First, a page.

Eagle boxer David Muruato wins National Silver Gloves title
Eagle Valley Middle School student trains at Mean Street Boxing Club in Eagle
David Muruato: national champion. It has a nice ring to it.
The last time the 12-year-old Eagle Valley Middle School boxer stepped into the ring — Feb. 11 in Independence, Missouri, for the 11-12-year-old, 114-pound National Silver Gloves championship bout — there was nothing capable of thwarting his ambition.
“I got a bloody nose in the first round,” Muruato said after a three-round victory over Region 2 representative Sloan Olbeter. “But I didn’t let that stop me, you know, from getting that belt.”
Mike Pisciotta, who has coached Muruato at Mean Street Boxing Club in Eagle for the last four years, said Olbeter “threw some good, hard punches.”
“But David was really countering with beautiful right hooks and straight punches from a distance,” he continued. “And then sliding — when they got inside, David let his hands go and won the battles on the inside.”
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Similar to Thursday’s semifinal win over the defending national champion, Dayton Eagle Bull, the Eagle boxer opened the title bout in a southpaw stance.
“We knew he hadn’t fought a southpaw yet,” Muruato explained of his strategy. “So we went out in the first round like we’d planned it out and tried to do our best in that position. It was a good fight, it was a tough fight — my opponent was really good.”
Saved by the bell
Born and raised in Pueblo, Pisciotta won a Nebraska state title as an amateur before his own 10-fight pro career. In 1990, while working as a Nebraska correctional officer, he opened a gym with the goal of reaching at-risk youth. After stints in eastern and western Nebraska and South Dakota, he eventually moved to Eagle in 2014 and opened Mean Street Boxing Club in 2016.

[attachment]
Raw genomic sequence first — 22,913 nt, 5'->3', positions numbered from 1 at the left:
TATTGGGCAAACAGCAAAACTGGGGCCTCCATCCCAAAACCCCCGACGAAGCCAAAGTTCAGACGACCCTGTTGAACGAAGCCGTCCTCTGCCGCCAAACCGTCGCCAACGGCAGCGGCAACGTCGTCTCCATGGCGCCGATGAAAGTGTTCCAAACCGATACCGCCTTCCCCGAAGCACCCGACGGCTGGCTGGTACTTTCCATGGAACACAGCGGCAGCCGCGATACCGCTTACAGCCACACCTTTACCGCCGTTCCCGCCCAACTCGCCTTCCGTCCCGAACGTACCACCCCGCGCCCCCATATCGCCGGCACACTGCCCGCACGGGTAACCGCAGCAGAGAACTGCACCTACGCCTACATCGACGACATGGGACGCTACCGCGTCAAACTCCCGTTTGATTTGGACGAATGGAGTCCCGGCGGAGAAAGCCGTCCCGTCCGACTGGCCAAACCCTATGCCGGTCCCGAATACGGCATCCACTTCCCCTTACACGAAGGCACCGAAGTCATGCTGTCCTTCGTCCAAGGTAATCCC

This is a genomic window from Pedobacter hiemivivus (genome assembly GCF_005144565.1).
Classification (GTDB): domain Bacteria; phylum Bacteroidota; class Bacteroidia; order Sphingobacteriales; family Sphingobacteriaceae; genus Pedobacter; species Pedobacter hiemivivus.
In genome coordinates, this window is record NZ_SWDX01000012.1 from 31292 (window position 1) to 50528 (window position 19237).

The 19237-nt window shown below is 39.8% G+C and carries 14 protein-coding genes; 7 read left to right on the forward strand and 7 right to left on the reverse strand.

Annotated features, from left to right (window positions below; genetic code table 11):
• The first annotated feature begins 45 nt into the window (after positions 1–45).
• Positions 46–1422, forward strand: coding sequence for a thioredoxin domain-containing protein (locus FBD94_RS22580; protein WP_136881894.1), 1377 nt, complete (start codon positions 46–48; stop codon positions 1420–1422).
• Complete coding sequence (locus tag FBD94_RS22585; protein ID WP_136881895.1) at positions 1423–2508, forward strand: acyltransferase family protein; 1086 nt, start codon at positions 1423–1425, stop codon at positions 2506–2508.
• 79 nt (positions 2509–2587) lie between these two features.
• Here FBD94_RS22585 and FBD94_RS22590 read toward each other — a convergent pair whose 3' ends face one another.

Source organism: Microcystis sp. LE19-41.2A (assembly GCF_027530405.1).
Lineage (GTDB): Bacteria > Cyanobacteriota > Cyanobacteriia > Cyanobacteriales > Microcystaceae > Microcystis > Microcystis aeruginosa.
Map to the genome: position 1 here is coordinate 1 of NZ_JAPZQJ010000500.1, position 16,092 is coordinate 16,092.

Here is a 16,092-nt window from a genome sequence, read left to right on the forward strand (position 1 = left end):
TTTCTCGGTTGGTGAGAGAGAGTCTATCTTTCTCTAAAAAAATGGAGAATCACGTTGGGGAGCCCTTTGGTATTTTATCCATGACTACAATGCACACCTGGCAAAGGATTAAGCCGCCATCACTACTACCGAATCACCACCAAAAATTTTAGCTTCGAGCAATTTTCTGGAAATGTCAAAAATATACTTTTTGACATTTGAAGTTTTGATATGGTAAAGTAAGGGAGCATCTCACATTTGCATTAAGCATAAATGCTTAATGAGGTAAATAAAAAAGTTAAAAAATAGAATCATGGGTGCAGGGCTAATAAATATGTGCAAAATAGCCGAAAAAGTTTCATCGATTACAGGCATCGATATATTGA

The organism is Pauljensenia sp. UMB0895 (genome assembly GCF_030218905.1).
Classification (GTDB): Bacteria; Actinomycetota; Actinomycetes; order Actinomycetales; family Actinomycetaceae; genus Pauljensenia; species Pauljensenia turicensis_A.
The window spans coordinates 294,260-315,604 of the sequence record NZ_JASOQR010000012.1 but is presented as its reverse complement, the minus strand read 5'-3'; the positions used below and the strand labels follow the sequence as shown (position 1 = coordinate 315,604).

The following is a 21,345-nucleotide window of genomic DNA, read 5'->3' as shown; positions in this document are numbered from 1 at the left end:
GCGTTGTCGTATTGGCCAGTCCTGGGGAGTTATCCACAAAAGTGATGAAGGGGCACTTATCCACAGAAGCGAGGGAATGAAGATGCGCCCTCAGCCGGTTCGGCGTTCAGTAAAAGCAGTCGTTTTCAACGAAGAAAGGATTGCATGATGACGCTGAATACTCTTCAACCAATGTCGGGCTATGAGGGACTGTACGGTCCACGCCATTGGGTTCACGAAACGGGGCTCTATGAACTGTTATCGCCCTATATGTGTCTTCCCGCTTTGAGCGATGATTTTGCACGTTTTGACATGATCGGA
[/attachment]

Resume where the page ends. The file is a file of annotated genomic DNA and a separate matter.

“When I went in front of the Town Council and brought my idea of using the space for youth, they were very open for that,” he said. “Also, to engage a lot of the Hispanic youth because a lot of my kids are Hispanic and boxing is very popular in the Hispanic culture.”
For someone well-versed in training experienced amateurs and pros, the prospect of teaching beginners again renewed Pisciotta’s passion. “I was starting from scratch, kind of like I did in 1990, with brand new kids that had never boxed before,” he said.
“Teaching them basic boxing fundamentals and getting them all the way to compete in a national tournament. David is the first one.”
The youngster started at 8 — the youngest age for USA boxing competitions — with no experience. He progressed quickly, winning three straight Golden Glove titles at 8, 9 and 10-years-old. Pisciotta said Saturday’s national championship is the biggest accomplishment for any athlete in his gym, which had 53 athletes in its competitive program last year.
“He’s got a natural propensity for boxing,” Pisciotta said. “He’s a good athlete with good rhythm and coordination. He also really works hard. He’s got a great work ethic and that’s one of the reasons he’s progressed so quickly.”
Muruato’s parents have supported his progression, too, even erecting a small gym in the family’s garage. Along with his teachers, they’ve watched boxing positively focus their son’s abundant energy.
“I’m really proud of him,” Muruato’s mom said via translation. “It’s helped him overall. He had a lot of energy as a little kid and this is a sport that can help calm him down.”